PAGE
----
The moment I became a mother, I developed an instant drive to protect my children. Some call it the “mama bear” instinct. Whatever you want to call it- it’s there. For most parents out there, the same drive exists in them, too.
However, there are children born to parents who don’t have that drive. They grow up in homes where love is lacking, where fear runs rampant. I don’t know parents like that. Most of us don’t. We see those terrible stories on the news and think to ourselves “how can that parent do that to his or her child?” or “I would take those kids into my home in an instant”.
I’ve said that sentence before, and my chance finally arrived to help.
A few weeks ago, my husband and I became emergency foster parents. We opened our home to two young boys who, at the time, had no other options for safety. These boys stayed with us for about five days. In that five days, my eyes opened to a world I had only knew about from the news.
The boys opened up to us in snippets about their life prior to meeting us. As an EFP with no training or direction on how to handle their stories, I struggled with my responses. Every night after everyone went to bed, I cried for these boys that had been dealt this hand in life, I cried in gratitude for my own life. Selfishly, I felt overwhelmed at this job I’d been given, to care for these boys until we found them a permanent foster home.
On the fifth day, we finally got the confirmation we had been waiting for- there was a family that could take them in permanently. I breathed a sigh of relief that all of our phone calls and networking and praying worked. As much as we cared for the boys, we could not take them in for the long run. They needed a family that could give them every ounce of attention and help they deserved.
A New Understanding
As someone who has now spent time, though briefly, dealing with the system that is child and family services, I see these organizations and the people who work in them, and the kids in the system in a different light. The things I’ve learned will stay with me, will be present in my parenting moving forward, and are challenging me to make a difference.
What I Learned
- Your heart will grow and break at the same time.
The second the boys came to us, I felt myself adapting to their presence in our home. We bought more groceries, did more laundry, and in general learned to live with an additional two people in our home. It was the most intensely bittersweet feeling when they left us. I wanted to help them, to know that they were being taken care of, but I also knew that we could not be the ones to do it for the long-term. I cried when they left, just like how I cried when they arrived. My heart changed because of them.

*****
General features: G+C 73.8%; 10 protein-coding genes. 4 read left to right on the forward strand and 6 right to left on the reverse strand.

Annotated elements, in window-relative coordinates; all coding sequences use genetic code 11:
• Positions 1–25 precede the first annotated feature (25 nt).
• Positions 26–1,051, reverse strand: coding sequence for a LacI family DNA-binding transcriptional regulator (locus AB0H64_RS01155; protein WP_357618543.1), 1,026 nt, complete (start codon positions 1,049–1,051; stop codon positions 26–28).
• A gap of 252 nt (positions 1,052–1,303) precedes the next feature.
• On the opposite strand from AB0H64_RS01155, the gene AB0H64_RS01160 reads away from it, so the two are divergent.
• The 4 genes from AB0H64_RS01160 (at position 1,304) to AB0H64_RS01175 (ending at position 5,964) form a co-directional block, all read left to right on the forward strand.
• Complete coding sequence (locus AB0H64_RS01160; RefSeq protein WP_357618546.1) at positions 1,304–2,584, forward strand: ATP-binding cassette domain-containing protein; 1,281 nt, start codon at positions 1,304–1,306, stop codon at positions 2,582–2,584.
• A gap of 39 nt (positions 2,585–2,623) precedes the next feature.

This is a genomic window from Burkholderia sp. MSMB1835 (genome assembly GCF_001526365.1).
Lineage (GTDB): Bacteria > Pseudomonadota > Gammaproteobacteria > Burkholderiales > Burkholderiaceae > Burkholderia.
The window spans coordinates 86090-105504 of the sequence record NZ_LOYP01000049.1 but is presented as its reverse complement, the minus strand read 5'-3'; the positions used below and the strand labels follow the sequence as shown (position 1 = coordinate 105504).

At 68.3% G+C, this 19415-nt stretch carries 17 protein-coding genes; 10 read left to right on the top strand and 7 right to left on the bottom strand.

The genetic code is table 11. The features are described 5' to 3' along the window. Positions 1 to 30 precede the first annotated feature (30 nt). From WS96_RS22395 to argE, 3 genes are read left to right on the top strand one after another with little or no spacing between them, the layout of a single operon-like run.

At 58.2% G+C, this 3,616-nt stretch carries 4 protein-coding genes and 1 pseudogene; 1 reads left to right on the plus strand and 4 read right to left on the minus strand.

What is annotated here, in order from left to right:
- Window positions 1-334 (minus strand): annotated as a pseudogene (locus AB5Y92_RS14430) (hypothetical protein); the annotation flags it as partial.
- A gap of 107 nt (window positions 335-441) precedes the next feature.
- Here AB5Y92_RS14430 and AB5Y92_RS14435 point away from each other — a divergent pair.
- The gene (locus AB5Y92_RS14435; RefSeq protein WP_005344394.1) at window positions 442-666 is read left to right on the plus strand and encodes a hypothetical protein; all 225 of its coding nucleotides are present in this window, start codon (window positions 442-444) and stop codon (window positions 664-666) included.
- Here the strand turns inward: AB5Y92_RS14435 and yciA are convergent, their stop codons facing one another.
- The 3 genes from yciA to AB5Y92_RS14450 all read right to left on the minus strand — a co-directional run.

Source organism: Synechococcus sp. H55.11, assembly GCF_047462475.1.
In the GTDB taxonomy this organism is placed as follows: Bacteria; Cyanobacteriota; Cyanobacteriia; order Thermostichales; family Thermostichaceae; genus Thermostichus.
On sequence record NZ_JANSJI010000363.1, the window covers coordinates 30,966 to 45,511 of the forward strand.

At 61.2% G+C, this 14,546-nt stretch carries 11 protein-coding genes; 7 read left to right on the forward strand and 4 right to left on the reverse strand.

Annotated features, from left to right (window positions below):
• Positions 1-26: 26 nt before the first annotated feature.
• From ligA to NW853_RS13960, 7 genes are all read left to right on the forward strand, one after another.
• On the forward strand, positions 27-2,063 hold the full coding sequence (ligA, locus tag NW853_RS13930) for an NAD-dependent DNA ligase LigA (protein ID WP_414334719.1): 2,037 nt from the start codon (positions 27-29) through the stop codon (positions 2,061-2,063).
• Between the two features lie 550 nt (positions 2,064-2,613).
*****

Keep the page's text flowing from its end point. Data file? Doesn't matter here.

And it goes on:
2. Trained foster parents are invaluable.
As an emergency foster parent, I obviously did not have any training like licensed foster parents do. They have classes, and mentors, and intense therapy and training to prepare them for this job. I have a newfound respect for those who feel called to the journey of fostering.
3. It takes a village.
I’ve always said it takes a village to raise a child, and I saw that firsthand when we brought the boys home. In less than a day, the donations, help, and prayers rolled in. My mother-in-law was there as a secondary caregiver when my husband and I had other commitments. As a seasoned mom of four, she offered perspective, support, and guidance when we felt like we couldn’t figure it out. Our village showed these boys such kindness, and I am so thankful to be surrounded by so much good.
4. The foster care caseworker job is a thankless one.
The day the boys left us, their caseworker had traveled to court in the city of Chicago in the morning, drove back to the office, worked all day, and then came and picked them up around 6:00PM to bring them to their new family. The caseworker likely didn’t get home until after 7:00PM– to do it again the next day. The caseload they carry, the tragedy they endure, the stories they hold in their hearts is beyond most of our scope. They take on case after case and work long hours and travel and hold little hands while walking into new homes. All for what? As one social worker told me– “Because someone has to.”
- Children are resilient.
When we found them a permanent home, my husband and I both worried that it would be too hard of a transition. The boys had adapted very quickly to their new life with us, and we were so concerned about sending them away again. However, several social workers and foster parents told us was that these kids, the kids that have to endure hardship, are resilient. They will adapt again. I saw that in the boys that they do have it in them to overcome the tragedy that was their life, or when they were outside genuinely laughing with my son, R or playing with our dogs (they loved our dogs). They will adapt and flourish again.
Changed By Children
As parents, we envision our lives spent shaping and molding our kids. Sometimes we don’t stop to imagine how they will shape and mold ours. It is even more surprising when those children that change you aren’t even your own.
I think about the boys often. I hope they are adjusting and adapting to their new home. They asked us as they were leaving if they’ll ever see us again, and I hope we do. Our story together, albeit brief, is deeply important to my family. My son still asks for one of them by name, but everyday he asks less and less.
I am confident they will be fine, though. After all, their new family has dogs.
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